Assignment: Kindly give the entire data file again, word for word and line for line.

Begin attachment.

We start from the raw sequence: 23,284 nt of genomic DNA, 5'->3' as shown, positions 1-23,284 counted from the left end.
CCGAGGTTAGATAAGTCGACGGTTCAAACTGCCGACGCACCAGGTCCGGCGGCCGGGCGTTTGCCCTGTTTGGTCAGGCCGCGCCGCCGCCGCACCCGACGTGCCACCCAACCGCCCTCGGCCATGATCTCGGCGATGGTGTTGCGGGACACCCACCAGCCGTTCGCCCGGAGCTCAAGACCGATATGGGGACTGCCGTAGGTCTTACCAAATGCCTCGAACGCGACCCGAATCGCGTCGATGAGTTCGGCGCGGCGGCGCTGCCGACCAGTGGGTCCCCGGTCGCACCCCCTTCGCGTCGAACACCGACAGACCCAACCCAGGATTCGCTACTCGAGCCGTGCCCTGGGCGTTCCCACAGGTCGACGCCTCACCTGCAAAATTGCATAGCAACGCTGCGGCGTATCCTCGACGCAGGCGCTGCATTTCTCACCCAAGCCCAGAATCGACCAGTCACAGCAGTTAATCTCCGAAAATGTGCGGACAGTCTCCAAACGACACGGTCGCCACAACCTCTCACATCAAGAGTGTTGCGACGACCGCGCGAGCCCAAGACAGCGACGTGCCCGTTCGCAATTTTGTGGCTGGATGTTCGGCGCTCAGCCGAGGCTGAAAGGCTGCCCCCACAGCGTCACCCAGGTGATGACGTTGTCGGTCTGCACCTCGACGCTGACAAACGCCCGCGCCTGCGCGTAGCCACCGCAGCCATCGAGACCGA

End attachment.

We start from the raw sequence: 23,284 nt of genomic DNA, 5'->3' as shown, positions 1-23,284 counted from the left end.
CCGAGGTTAGATAAGTCGACGGTTCAAACTGCCGACGCACCAGGTCCGGCGGCCGGGCGTTTGCCCTGTTTGGTCAGGCCGCGCCGCCGCCGCACCCGACGTGCCACCCAACCGCCCTCGGCCATGATCTCGGCGATGGTGTTGCGGGACACCCACCAGCCGTTCGCCCGGAGCTCAAGACCGATATGGGGACTGCCGTAGGTCTTACCAAATGCCTCGAACGCGACCCGAATCGCGTCGATGAGTTCGGCGCGGCGGCGCTGCCGACCAGTGGGTCCCCGGTCGCACCCCCTTCGCGTCGAACACCGACAGACCCAACCCAGGATTCGCTACTCGAGCCGTGCCCTGGGCGTTCCCACAGGTCGACGCCTCACCTGCAAAATTGCATAGCAACGCTGCGGCGTATCCTCGACGCAGGCGCTGCATTTCTCACCCAAGCCCAGAATCGACCAGTCACAGCAGTTAATCTCCGAAAATGTGCGGACAGTCTCCAAACGACACGGTCGCCACAACCTCTCACATCAAGAGTGTTGCGACGACCGCGCGAGCCCAAGACAGCGACGTGCCCGTTCGCAATTTTGTGGCTGGATGTTCGGCGCTCAGCCGAGGCTGAAAGGCTGCCCCCACAGCGTCACCCAGGTGATGACGTTGTCGGTCTGCACCTCGACGCTGACAAACGCCCGCGCCTGCGCGTAGCCACCGCAGCCATCGAGACCGA